Abstraction of the Self
Partitions, compartments and cells describe our experience. We have a wealth of vicarious opportunities to imagine at a distance what life must essentially be like. We can look away from the designated experiencers of life at its most furious. Why do we have professional athletes, professional politicians, professional sex performers, professional councilors (friends), professional soldiers, professional tax preparers? Postmodern experience is a vicarious one. Some struggles we prefer to experience, but at an abstracted level. How dislocated we are when we gather as hooligans to vicariously bask in the abstracted struggle of men who make their living struggling in person over an issue abstracted by money. How easy it is to postpone the deliberation of cultural struggle when our legions pursue a profession that used to define citizenship. Looking toward and looking away are the motions of this subtraction from ourselves. I realize that this has happened before, even in the famous riot of the blues and greens at the bloody chariot races in Byzantium. This phase of society appears to be sclerotic, senile, and sedentary. The struggle when postponed will eventually reappear with compounded interest.
Drawing an analogy between professional soldiery and professional athletics provides an insight based on increasing vicariousness and abstraction in human life as specialization increases. We use the abstraction of money to hire others for the purpose of fulfilling the various revelations of virtue in our civilized life. The human essential strife can be spread and born by specialists, who we either are at leisure to safely ignore or vicariously observe in their work, giving us the unfortunate distance from the spirit of overcoming, and a simultaneous illusion of victory. Observe how the National Football League invents intense rivalries between teams that are composed of abstract athletes, themselves with no interest or connection with their civic surroundings.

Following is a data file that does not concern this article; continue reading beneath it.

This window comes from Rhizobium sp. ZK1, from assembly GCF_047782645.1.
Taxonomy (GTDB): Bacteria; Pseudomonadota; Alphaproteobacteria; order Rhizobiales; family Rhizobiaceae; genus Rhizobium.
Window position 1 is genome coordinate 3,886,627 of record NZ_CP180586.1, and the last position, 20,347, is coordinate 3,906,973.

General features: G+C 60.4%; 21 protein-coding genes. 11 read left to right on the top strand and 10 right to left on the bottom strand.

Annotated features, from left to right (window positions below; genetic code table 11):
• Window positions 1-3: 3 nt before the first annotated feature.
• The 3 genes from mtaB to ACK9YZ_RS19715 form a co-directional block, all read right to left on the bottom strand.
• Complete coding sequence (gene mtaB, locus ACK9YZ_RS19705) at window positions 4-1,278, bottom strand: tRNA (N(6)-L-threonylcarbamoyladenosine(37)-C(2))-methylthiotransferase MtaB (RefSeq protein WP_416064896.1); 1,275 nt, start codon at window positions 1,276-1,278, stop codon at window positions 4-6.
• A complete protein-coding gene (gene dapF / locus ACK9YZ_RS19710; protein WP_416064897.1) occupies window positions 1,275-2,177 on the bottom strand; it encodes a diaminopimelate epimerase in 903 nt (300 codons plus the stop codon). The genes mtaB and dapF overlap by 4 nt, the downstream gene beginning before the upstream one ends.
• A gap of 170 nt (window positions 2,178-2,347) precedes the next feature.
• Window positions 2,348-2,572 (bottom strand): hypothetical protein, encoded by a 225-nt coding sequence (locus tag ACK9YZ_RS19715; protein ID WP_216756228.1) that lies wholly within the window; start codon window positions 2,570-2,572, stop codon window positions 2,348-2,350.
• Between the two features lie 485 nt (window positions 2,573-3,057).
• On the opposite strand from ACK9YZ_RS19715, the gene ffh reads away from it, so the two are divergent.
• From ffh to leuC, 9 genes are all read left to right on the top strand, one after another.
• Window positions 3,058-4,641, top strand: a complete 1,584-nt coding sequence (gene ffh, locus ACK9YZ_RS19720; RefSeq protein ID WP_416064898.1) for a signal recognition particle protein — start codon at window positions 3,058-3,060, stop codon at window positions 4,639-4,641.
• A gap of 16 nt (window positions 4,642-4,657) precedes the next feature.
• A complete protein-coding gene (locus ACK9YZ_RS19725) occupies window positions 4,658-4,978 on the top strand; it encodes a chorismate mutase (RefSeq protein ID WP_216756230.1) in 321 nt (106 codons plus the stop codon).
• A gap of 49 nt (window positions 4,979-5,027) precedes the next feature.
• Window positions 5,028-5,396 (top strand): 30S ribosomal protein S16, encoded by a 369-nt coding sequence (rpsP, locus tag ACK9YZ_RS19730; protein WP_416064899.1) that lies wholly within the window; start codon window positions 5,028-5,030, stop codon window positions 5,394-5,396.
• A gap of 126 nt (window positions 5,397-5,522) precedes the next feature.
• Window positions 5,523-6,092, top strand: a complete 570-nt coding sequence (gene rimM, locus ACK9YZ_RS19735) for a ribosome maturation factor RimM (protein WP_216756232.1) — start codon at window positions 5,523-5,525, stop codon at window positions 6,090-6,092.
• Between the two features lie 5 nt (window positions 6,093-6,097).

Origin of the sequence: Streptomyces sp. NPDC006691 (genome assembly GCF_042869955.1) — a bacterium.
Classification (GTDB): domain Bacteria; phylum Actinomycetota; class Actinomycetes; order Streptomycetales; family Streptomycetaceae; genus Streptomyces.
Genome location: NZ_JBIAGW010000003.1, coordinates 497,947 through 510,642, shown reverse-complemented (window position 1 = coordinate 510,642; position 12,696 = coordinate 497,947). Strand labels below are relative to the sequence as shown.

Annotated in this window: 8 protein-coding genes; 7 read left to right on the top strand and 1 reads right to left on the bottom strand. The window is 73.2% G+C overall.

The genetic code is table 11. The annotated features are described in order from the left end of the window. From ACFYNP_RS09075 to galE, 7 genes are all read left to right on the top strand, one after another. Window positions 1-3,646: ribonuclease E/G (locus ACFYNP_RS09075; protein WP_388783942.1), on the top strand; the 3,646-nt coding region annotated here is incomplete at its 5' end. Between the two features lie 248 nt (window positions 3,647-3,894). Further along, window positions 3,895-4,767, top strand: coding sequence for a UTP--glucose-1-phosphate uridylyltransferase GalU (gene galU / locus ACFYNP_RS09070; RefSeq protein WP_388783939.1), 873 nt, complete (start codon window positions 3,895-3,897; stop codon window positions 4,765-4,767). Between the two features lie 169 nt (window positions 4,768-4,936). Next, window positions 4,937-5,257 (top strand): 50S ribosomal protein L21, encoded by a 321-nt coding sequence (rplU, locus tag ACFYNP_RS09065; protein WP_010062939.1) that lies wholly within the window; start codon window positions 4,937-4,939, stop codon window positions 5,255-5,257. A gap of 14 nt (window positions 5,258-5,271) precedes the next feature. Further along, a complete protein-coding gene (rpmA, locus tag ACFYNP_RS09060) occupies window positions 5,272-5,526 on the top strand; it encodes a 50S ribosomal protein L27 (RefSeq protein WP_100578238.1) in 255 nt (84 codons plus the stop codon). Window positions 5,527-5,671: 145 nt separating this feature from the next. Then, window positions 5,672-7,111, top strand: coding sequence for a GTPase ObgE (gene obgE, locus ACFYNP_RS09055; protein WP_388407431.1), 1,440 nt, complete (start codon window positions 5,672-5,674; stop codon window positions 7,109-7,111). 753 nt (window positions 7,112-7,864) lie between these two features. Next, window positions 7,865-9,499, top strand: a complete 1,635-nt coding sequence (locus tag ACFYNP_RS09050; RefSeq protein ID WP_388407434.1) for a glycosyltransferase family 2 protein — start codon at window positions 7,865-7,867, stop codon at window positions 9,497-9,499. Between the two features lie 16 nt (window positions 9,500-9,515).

Achilles on the Beach
The attraction of sport is connected to the fact of struggle at the bottom of human existence. As society matures, struggle becomes less immediate and we see ourselves not overcoming adversity, but postponing the inevitable (or is it?).
By engaging in athletic contest as an act of citizenship, the lessons and catharsis of overcoming and losing are rehearsed, keeping the essential nature of mankind close to our wakened awareness. We come to understand the best friend and the bitterest enemy with equal appreciation, and grow strong rather than fat. This wakened mind has nearly vanished from the disintegrated consciousness of the political stage, the world of big business, and the world of art. The popular mind has become thuggish in the hypertrophy of professional sport, both participating and sybaritically observing.
Become countercultural. Battle in local context. Support local sports teams and clubs—fomenting real rivalries and fostering sportsmanship in the deep sense. Above all, participate.